Richa Parashar is one of the most diligent and illustrious scholars of the 2015 batch of NLIU, Bhopal. She has a noteworthy academic, mooting and debating record. Her diligence and mettle at work was recognized when she bagged a job offer from Amarchand & Mangaldas & Suresh A Shroff & Co., during campus placements. We asked her to share her experiences paths taken as a student over the years.
In this interview, she tells us about:
- Securing top-notch law firm internships
- Her journey from an intern to getting job offer from AMSS
- Importance of academics, internships, debates and moots
Why and when did you decide to do law? What interested you most about the subject at the time?
I decided to take up law when I was in class twelfth. I was fascinated by the diverse areas of practice and the fact that it’s one of the most dynamic fields. My uncle and my elder brother, who are also in the profession, were an influence as well.
One can find it difficult to manage continuous evaluation through trimester exams, projects etc. in a law school. How did you manage to keep up your grades?
Trimester system can get hectic, yes. There have been times when we’ve given exams just three weeks after we’d be done with the previous ones. But, the good thing is that the syllabus is never too expansive. I generally pay attention during classroom lectures and prepare notes regularly in order to maintain my grades.
Your internships at law school have all been with top tier firms. Our readers would be quite curious to know how you went about securing these internships.
I always applied for my internships well in advance and followed up regularly. It’s also important to keep your CV updated. Our university has a highly competent placement coordination committee which takes care of applications of registered candidates from third year onwards.
Did you learn any skills while interning? What are these skills and how did you acquire them?
Internships are probably one of the most enriching experiences that a law student goes through. Besides researching and drafting, I learnt time management and prioritising, which, I believe, hold equal value in our profession.
What are the things you consider sine qua non for positive feedback from an internship?
I think sincerity assumes importance over everything else. Besides that, one must be particular about the finer details like formatting, good presentation etc. These are things which can set you apart from the other interns.
You have participated in various moot court competitions. Tell us how important is mooting and what effect does it have on one’s CV?
Mooting is probably the most fun activity in a law school. It tests you on a number of skills like researching, drafting, arguing, keeping one’s cool under pressure etc. Every law student should moot at least once. Moot victories definitely add value to your CV. However, it doesn’t mean that if you don’t moot, you can’t have a good CV. There are lots of other things like grades, internships, paper publications, debates, mediation competitions that add up to a good CV.
I have interned twice in AMSS. During both of these internships, I did my assignments sincerely. In my second internship, I prepared a corporate law PowerPoint presentation. In AMSS, the presentation holds a lot of weightage when it comes to recruitment. Therefore, it’s important to prepare it with diligently. For the interview stage, I brushed up my CV and basic concepts of corporate law, contracts etc.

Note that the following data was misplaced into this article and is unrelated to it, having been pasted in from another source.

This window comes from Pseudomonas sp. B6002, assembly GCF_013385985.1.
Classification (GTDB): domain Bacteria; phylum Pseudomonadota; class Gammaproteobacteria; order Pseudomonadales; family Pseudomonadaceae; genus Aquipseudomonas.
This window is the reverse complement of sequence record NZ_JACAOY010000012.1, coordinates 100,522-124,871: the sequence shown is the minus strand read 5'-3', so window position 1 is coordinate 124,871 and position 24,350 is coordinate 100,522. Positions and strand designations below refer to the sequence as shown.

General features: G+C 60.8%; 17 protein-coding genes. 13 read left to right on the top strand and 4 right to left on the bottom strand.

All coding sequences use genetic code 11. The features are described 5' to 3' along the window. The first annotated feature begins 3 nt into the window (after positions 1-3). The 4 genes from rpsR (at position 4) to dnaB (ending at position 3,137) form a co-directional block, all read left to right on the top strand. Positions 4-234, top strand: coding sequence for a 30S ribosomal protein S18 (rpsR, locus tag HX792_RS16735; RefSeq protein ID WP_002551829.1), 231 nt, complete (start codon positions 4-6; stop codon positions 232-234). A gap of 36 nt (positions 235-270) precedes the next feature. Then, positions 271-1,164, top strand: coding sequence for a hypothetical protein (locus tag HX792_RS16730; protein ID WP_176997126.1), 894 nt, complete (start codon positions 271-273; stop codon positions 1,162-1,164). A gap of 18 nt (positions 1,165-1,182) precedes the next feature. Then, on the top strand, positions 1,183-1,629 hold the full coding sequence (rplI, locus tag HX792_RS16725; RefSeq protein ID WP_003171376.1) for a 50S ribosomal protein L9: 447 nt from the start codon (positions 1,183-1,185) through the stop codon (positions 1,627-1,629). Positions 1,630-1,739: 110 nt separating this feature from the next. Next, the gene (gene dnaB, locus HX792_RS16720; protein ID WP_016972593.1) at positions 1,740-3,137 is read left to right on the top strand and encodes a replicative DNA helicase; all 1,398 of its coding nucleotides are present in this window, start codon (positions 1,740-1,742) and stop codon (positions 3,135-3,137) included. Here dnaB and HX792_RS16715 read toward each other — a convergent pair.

How was the experience of your AMSS internship and how was it different from other internships? Please tell us about the recruitment application process at AMSS?
I had the finest experience in AMSS during my internships. Besides the excellent quality of work, I loved the atmosphere in the office. The seniors were really helpful and encouraging which is rare in the corporate world. For recruitment, one needs to fill out an extensive questionnaire. Apart from the CV, the interviewer may also ask questions based on what the candidate has written in the questionnaire.
How did you go about preparing for your interview? What kinds of questions were asked to you?
Honestly, one mustn’t frame their opinion about interviews based on what others tell them. The reason is that every interview is unique. You may be asked the most unusual and unconventional questions and must know how to keep your cool in such situations. However, be thorough with your CV, and basics of corporate law, contracts, property law, banking etc. I was asked questions based on my CV, general corporate law and a couple of HR questions as well.
How do you think one should go about writing a CV when one is applying for a job?
A CV should be crisp and accurate. One must ensure that there aren’t any blunders like incorrect spellings or dates. These things give the worst impression possible.
There is a phenomenal obsession amongst law students with maintaining a very high CGPA. How important according to you is this in securing a job?
Grades are extremely important in getting good placements. However, a number of other factors like internships, co-curricular and extra -curricular activities also add up. Therefore, one must try to be an all-rounder rather than just focusing on grades.
If you could re-live your 5 years in Law school, is there something you would do differently?
I’d visit the library more often. Also, I’d take part in more moots and utilize the trimesters optimally.
Lastly, what would be your message to our readers?
Try everything that you possibly can, in these five years – participate in competitions, write research papers, volunteer for events, go for fests. Explore all that your university has to offer. And that includes the gym! But, make sure that you maintain your grades.